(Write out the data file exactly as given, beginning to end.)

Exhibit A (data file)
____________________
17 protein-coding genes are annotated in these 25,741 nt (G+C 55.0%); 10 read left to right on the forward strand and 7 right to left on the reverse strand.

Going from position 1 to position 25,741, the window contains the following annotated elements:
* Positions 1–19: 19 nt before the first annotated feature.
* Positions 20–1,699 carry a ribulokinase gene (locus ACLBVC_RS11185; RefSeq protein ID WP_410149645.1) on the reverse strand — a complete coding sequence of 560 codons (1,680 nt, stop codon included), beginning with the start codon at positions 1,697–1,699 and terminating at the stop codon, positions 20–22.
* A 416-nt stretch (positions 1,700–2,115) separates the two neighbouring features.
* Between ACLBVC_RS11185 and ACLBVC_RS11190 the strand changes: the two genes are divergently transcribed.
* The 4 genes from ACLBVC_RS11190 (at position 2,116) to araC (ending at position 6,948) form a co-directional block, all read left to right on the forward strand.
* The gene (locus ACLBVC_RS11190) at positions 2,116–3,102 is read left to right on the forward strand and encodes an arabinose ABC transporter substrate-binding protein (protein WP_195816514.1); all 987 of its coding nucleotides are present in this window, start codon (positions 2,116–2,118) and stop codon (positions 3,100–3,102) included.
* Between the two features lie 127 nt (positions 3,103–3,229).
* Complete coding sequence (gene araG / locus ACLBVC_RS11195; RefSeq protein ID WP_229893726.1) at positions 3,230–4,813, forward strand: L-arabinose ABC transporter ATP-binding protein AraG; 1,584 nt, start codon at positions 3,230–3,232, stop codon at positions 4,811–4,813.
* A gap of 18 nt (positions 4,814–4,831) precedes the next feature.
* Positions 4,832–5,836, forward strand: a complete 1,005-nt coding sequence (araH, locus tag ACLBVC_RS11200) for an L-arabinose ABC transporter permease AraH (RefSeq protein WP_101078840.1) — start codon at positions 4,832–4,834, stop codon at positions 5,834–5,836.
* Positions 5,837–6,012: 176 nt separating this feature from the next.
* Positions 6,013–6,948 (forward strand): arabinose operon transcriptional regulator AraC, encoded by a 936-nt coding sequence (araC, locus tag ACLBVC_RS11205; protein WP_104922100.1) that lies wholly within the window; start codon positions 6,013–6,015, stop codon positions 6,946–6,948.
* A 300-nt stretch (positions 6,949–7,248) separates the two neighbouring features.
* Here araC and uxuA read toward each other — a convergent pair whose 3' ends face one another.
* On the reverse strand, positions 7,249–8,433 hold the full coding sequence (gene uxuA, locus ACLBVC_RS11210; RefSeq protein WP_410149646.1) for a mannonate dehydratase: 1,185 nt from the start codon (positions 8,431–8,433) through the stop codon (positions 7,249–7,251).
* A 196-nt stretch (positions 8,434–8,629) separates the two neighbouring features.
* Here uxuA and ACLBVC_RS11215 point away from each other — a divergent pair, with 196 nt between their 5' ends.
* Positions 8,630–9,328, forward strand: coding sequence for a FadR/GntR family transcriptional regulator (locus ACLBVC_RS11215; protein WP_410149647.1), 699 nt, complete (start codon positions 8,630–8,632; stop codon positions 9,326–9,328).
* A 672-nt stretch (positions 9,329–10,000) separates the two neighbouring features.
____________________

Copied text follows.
17 protein-coding genes are annotated in these 25,741 nt (G+C 55.0%); 10 read left to right on the forward strand and 7 right to left on the reverse strand.

Going from position 1 to position 25,741, the window contains the following annotated elements:
* Positions 1–19: 19 nt before the first annotated feature.
* Positions 20–1,699 carry a ribulokinase gene (locus ACLBVC_RS11185; RefSeq protein ID WP_410149645.1) on the reverse strand — a complete coding sequence of 560 codons (1,680 nt, stop codon included), beginning with the start codon at positions 1,697–1,699 and terminating at the stop codon, positions 20–22.
* A 416-nt stretch (positions 1,700–2,115) separates the two neighbouring features.
* Between ACLBVC_RS11185 and ACLBVC_RS11190 the strand changes: the two genes are divergently transcribed.
* The 4 genes from ACLBVC_RS11190 (at position 2,116) to araC (ending at position 6,948) form a co-directional block, all read left to right on the forward strand.
* The gene (locus ACLBVC_RS11190) at positions 2,116–3,102 is read left to right on the forward strand and encodes an arabinose ABC transporter substrate-binding protein (protein WP_195816514.1); all 987 of its coding nucleotides are present in this window, start codon (positions 2,116–2,118) and stop codon (positions 3,100–3,102) included.
* Between the two features lie 127 nt (positions 3,103–3,229).
* Complete coding sequence (gene araG / locus ACLBVC_RS11195; RefSeq protein ID WP_229893726.1) at positions 3,230–4,813, forward strand: L-arabinose ABC transporter ATP-binding protein AraG; 1,584 nt, start codon at positions 3,230–3,232, stop codon at positions 4,811–4,813.
* A gap of 18 nt (positions 4,814–4,831) precedes the next feature.
* Positions 4,832–5,836, forward strand: a complete 1,005-nt coding sequence (araH, locus tag ACLBVC_RS11200) for an L-arabinose ABC transporter permease AraH (RefSeq protein WP_101078840.1) — start codon at positions 4,832–4,834, stop codon at positions 5,834–5,836.
* Positions 5,837–6,012: 176 nt separating this feature from the next.
* Positions 6,013–6,948 (forward strand): arabinose operon transcriptional regulator AraC, encoded by a 936-nt coding sequence (araC, locus tag ACLBVC_RS11205; protein WP_104922100.1) that lies wholly within the window; start codon positions 6,013–6,015, stop codon positions 6,946–6,948.
* A 300-nt stretch (positions 6,949–7,248) separates the two neighbouring features.
* Here araC and uxuA read toward each other — a convergent pair whose 3' ends face one another.
* On the reverse strand, positions 7,249–8,433 hold the full coding sequence (gene uxuA, locus ACLBVC_RS11210; RefSeq protein WP_410149646.1) for a mannonate dehydratase: 1,185 nt from the start codon (positions 8,431–8,433) through the stop codon (positions 7,249–7,251).
* A 196-nt stretch (positions 8,434–8,629) separates the two neighbouring features.
* Here uxuA and ACLBVC_RS11215 point away from each other — a divergent pair, with 196 nt between their 5' ends.
* Positions 8,630–9,328, forward strand: coding sequence for a FadR/GntR family transcriptional regulator (locus ACLBVC_RS11215; protein WP_410149647.1), 699 nt, complete (start codon positions 8,630–8,632; stop codon positions 9,326–9,328).
* A 672-nt stretch (positions 9,329–10,000) separates the two neighbouring features.